Drop What You’re Doing and Watch DefunctTV’s Jim Henson Special | Tor.com

Drop What You’re Doing and Watch DefunctTV’s Jim Henson Special

We have just under three weeks left until The Dark Crystal: Age of Resistance hits Netflix, and what better way to prepare for the long-awaited sequel than a six-part ode to its creator? On Sunday, DefunctTV uploaded the last episode of their miniseries on Jim Henson’s “life and works,” and we’re not hyperbolizing when we say you should drop whatever it is you’re doing and go watch the whole thing right now.

Stitched together from archival photos, animations, retro footage of Henson’s puppets in their many different incarnations, and TONS of research, the series is an incredibly nerdy deep-dive that’s necessary viewing for any Jim Henson fan. Over the course of three hours, broken down into ~30-minute chunks, DefunctTV takes viewers through the legendary puppeteer’s first Muppet show, Sam and Friends, to Sesame Street, The Muppet Show, Fraggle RockMuppet Babies, and finally, the ill-fated The Jim Henson Hour and Henson’s untimely passing.

If, for some reason, you haven’t started watching already and are still reading this post (…why?), then allow us to persuade you with some REASONS.

  • The Squarespace ads: Weird sell, we know, but every single episode starts off with an unexpectedly charming Squarespace commercial featuring two Muppets that somehow reinvents the (notoriously awkward) form.
  • Baby(-faced) Jim Henson: Episode 1 is all about how Henson got his start in puppetry, and it’s chock-full of young Jim Henson pics, his first puppets (hello, Pierre the Rat), anecdotes about his college life (where he recruited puppeteer Jane Nebel, who later became his wife), his rarely seen early skits and commercials, and the birth of his iconic beard. Ah, nostalgia.
  • Muppet evolution: Throughout the series, but especially in the first two episodes, we get to see how iconic Muppets came to be, from Kermit’s transformation from monster to contemplative, fourth-wall-breaking frog, to the Swedish Chef’s innovative design, to the karate-chop that made Miss Piggy a three-dimensional character.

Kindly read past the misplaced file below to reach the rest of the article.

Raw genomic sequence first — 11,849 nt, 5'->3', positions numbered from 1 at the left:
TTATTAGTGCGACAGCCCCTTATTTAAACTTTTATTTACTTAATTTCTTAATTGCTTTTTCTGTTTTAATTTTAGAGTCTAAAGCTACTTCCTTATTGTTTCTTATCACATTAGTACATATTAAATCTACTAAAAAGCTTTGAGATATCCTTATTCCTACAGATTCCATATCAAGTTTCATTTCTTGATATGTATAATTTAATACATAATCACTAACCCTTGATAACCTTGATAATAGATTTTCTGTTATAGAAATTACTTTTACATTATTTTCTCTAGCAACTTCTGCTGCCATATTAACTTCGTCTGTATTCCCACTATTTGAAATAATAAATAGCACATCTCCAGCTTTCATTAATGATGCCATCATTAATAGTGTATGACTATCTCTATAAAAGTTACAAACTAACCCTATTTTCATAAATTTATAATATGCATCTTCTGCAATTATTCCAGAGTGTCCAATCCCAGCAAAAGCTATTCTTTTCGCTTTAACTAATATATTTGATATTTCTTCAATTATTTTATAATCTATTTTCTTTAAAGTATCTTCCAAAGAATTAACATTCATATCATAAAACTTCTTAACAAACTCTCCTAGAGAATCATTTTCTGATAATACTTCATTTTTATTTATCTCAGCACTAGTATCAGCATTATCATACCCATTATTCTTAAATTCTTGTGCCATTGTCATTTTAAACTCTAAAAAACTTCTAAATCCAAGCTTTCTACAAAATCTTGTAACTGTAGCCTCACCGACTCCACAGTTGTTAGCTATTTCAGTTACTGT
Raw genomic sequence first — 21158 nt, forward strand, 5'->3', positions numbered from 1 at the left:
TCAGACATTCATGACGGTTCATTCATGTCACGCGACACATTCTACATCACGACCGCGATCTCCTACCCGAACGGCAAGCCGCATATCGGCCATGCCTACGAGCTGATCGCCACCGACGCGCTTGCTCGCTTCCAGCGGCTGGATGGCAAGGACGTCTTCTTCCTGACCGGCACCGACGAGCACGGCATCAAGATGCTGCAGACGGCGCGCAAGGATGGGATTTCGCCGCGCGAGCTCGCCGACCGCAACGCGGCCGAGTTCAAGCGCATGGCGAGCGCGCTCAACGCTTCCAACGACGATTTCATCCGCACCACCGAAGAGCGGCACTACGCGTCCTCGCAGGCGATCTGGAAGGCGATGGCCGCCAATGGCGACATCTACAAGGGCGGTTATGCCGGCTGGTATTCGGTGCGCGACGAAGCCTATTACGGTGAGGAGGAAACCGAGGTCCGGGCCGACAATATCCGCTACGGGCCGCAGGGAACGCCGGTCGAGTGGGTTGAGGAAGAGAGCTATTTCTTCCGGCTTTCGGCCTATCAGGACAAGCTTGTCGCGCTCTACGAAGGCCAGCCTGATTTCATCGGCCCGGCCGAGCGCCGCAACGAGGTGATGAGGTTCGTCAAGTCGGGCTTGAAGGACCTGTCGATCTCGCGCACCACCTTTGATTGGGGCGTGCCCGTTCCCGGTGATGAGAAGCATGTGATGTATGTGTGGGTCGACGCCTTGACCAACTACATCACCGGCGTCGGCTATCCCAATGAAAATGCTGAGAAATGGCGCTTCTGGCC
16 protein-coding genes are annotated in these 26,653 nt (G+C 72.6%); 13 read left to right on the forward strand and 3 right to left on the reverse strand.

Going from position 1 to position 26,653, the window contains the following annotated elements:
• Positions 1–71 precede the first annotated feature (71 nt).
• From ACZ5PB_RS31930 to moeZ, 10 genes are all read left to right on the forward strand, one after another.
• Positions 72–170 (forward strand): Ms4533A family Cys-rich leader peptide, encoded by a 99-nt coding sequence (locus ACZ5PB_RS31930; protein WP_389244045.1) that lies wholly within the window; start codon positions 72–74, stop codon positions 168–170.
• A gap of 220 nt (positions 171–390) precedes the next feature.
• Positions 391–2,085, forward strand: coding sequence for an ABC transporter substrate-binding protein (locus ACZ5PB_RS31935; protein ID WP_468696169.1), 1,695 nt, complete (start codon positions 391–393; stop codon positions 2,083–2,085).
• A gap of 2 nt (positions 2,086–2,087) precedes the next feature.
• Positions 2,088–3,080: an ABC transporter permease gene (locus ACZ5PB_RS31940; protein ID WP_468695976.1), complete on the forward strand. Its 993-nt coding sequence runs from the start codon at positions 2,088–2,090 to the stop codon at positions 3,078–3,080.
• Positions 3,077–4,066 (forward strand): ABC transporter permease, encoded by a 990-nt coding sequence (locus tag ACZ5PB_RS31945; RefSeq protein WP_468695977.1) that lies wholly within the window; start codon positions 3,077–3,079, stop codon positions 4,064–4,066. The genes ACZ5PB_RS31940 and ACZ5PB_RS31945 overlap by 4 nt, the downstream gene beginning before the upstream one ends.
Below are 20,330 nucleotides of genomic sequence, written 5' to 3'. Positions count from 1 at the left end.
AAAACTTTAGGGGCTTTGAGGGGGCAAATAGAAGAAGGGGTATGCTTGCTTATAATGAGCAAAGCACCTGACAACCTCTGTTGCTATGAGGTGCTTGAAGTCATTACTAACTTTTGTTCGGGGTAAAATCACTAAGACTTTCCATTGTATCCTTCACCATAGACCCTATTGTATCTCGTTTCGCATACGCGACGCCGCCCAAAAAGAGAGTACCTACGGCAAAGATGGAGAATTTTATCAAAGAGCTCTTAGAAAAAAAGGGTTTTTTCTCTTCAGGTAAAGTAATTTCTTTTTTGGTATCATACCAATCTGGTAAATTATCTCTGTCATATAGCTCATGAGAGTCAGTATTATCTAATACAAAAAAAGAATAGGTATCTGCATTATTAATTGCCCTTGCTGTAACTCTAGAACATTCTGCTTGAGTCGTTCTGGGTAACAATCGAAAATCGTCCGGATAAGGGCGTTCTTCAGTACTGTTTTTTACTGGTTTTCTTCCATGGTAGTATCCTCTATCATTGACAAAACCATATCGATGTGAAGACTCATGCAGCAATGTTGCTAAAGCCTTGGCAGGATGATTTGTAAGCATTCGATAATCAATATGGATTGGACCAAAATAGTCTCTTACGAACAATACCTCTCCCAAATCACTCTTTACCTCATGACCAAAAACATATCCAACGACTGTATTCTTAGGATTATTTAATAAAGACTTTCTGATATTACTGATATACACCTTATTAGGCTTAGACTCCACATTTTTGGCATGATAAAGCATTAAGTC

• The critiques: Although the series’ love and respect for Jim Henson is clear, DefunctTV isn’t afraid to cast a critical eye on some of the puppeteer’s less successful projects, candidly pointing out issues with pacing, chemistry, and unfunny jokes.
  • Jim Henson’s adult content: One of the recurring arcs of the series (and indeed, Henson’s life) is his repeated attempts to prevent Sesame Street’s runaway success from pigeon-holing the Muppets as being for kids, and the series spends quite some time exploring his work for adults like the early pilots, The Muppet Show: Sex and Violence and The Muppets Valentines Show. 
  • Weird facts: Did you know that the “manna manna” song was originally written for an Italian documentary about sex culture in Sweden? You do now.
  • Jim Henson’s collaborators: Although he’s obviously the star of the show, the series also gives credit to where it’s due, delving into the personalities of his collaborators like Jane Henson, Frank Oz, Caroll Spinney, Brian Froud, and many others.
  • Behind-the-scenes Dark Crystal footage: For the Dark Crystal fandom, episode 4 (which centers on Fraggle Rock) contains storyboards, concept art, on-set footage, cut scenes, and behind-the-scenes tales about the making of The Dark Crystal. 
  • The feels: You WILL cry if you watch this. It’s not just Henson’s inspiring quotes, or the snippets about his family and personal life, or the tribute paid to him in the final episode by his many collaborators in the final episode, it’s all of that and more, filtered through a series that indisputably adores its subject and his legacy.

Well, what are you still waiting for?



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